With much of the entire world either in lockdown or contemplating an imminent return to it, it could be forgiven its bated breath since it awaits news updates on any little progress that might have been made towards developing a vaccine for Covid-19. A process which typically takes a long time would seem to have been pared down seriously to a scramble over a matter of months, and some 240 potential vaccines are presently under development in a variety of places across the planet, including forty in clinical trials and nine in the ultimate stages of testing.
For governments and their scientific advisors all bearing a tired aura of folks who have come to an end of ideas, a vaccine is without a doubt the ultimate goal in the fight against Covid. New restrictions imposed are invariably prefaced with the language “until we have a vaccine “.Obviously new vaccines do not at all times work, and therefore it is required to sound the obligatory note of caution. But assuming one or more does, what, realistically, is the best we could expect from it?
Are we expecting an excessive amount of a vaccine?
Assumptions are frequently made a vaccine may be the panacea which will ultimately consign the ubiquitous SARS-CoV-2 to history. But are we possibly expecting an excessive amount of it, at least in the first stages?
In the field of medicine there’s a concept called “sterilising immunity”, wherein a vaccinated individual can expect total protection from a virus. But coronaviruses are rarely that co-operative โควิด. Instead it’s much much more likely that inoculation provides efficacy at, say, 50%, meaning the vaccine will be a huge advance but it won’t make the virus disappear, at least not overnight.
Possibly the most advanced of the Covid-19 vaccine projects presently under way is that being produced by Oxford University and AstraZeneca. Experiments undertaken in macaques as part of this project indicated that the vaccine protected the primates from developing pneumonia, but quantities of virus remained in top of the airways.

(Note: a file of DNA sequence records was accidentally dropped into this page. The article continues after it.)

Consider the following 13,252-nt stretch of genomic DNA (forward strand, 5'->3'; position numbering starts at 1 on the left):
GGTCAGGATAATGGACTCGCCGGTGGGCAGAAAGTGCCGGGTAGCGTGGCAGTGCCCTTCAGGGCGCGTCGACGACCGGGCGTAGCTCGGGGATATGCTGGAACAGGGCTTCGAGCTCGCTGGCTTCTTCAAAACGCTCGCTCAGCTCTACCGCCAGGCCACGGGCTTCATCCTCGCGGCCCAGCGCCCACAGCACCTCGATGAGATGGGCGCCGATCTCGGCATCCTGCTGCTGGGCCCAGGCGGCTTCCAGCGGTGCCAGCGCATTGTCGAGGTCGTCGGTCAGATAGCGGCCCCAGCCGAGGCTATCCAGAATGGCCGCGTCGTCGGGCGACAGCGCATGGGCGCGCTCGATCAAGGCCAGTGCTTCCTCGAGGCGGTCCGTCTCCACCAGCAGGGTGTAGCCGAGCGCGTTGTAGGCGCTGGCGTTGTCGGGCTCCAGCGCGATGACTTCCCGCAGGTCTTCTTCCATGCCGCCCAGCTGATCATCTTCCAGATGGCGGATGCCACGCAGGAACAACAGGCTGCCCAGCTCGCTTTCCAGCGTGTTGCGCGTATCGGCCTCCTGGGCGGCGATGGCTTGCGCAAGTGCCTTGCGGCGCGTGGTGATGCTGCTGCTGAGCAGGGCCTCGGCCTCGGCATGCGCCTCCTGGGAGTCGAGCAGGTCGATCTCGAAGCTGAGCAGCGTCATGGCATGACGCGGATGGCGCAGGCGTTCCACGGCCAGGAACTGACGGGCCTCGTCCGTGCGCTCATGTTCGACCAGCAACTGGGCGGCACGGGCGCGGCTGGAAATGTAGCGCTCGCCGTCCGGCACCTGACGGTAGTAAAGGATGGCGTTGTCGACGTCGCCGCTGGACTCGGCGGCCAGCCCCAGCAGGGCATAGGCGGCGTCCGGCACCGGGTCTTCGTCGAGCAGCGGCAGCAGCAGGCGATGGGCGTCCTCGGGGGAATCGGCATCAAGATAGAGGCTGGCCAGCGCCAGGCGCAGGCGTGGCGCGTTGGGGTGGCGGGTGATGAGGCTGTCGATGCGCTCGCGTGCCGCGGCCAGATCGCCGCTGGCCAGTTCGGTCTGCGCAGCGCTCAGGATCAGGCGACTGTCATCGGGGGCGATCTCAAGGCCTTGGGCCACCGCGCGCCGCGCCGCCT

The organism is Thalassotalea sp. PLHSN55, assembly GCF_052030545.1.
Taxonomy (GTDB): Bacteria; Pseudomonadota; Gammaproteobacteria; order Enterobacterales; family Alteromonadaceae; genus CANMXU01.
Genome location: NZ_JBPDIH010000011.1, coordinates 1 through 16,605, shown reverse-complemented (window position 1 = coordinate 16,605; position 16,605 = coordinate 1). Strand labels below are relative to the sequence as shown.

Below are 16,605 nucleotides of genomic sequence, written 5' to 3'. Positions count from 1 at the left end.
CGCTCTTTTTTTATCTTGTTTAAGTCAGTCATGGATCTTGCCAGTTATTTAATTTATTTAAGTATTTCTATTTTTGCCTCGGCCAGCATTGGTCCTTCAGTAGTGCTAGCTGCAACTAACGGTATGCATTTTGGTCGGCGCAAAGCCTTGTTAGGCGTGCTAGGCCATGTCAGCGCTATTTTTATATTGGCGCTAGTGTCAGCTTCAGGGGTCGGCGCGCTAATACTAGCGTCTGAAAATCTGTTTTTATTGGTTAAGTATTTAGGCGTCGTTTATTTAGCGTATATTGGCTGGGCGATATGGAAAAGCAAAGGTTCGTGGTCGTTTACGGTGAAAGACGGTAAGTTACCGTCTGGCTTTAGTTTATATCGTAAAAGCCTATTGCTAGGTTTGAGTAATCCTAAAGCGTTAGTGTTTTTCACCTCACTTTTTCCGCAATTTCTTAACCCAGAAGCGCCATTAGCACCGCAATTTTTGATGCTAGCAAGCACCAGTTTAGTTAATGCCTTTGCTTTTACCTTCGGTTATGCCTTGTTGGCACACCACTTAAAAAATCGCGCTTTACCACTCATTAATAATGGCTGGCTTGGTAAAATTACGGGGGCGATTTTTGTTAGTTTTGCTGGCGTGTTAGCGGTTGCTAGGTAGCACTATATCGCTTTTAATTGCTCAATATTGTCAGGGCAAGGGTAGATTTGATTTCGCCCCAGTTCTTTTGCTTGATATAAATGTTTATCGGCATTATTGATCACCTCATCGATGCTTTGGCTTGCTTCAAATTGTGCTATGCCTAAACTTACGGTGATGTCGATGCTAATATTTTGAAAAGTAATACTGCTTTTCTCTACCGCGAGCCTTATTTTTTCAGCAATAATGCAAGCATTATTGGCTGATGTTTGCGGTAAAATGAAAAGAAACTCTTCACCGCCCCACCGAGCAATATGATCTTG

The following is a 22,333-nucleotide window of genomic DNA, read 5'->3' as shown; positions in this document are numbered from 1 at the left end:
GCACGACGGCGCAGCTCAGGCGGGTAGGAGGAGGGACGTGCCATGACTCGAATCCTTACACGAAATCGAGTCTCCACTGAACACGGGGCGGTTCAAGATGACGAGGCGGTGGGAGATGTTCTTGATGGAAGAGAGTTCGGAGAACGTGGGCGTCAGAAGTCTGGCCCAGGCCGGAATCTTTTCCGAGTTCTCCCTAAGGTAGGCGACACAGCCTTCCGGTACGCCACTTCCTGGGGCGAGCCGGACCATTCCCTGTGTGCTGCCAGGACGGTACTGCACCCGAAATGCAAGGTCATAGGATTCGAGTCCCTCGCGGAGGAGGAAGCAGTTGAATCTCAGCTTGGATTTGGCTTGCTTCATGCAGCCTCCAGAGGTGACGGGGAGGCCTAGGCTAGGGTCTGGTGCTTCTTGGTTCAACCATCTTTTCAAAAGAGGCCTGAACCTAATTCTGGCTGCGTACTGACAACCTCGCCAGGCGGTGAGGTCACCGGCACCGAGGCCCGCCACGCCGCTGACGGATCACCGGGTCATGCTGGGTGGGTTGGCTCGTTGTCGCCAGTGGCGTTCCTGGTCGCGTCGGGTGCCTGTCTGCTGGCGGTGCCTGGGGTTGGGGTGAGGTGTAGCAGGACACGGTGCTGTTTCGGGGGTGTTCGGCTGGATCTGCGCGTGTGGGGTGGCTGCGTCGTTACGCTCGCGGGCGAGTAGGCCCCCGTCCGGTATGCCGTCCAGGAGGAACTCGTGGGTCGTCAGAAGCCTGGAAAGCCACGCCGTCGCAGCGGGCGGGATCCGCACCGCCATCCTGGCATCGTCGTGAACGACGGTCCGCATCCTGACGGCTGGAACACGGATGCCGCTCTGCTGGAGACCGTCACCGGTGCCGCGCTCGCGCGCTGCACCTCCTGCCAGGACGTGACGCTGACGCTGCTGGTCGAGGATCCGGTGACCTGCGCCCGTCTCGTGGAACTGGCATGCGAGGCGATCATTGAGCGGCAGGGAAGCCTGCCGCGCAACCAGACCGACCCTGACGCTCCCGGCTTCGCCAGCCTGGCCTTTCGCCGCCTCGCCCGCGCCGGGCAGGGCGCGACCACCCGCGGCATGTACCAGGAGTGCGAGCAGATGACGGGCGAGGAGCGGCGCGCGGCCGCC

Candidate vaccines a potential game-changer
In spite of their likely imperfect performance the candidate vaccines, if they are successful even up to point, promise to be a game-changer. This is because they both minimise the odds of the recipient becoming infected and also, if infection does occur, they greatly reduce the seriousness of the condition that may develop. Thus it brings benefits on two fronts.
In accordance with Vincent Munster, head of the virus ecology unit at the National Institute of Allergy and Infectious Diseases’Rocky Mountain Laboratories, who headed the investigation: “If we push the condition from pneumonia to a typical cold, then I believe that’s a huge step forward.”
Relegating Covid-19 to an unthreatening condition will end the requirement for restrictions to be imposed to guard health services, and pave the way for a return to normal life and a rejuvenated economy.
Phil Andrews is a freelance English-language content writer specialising in articles, site content and blogging. He is mcdougal of The Best Year Of Our Lives, a historical fiction novel emerge 1976 about a group of teenagers growing up in a restless West London suburb next to the River Thames.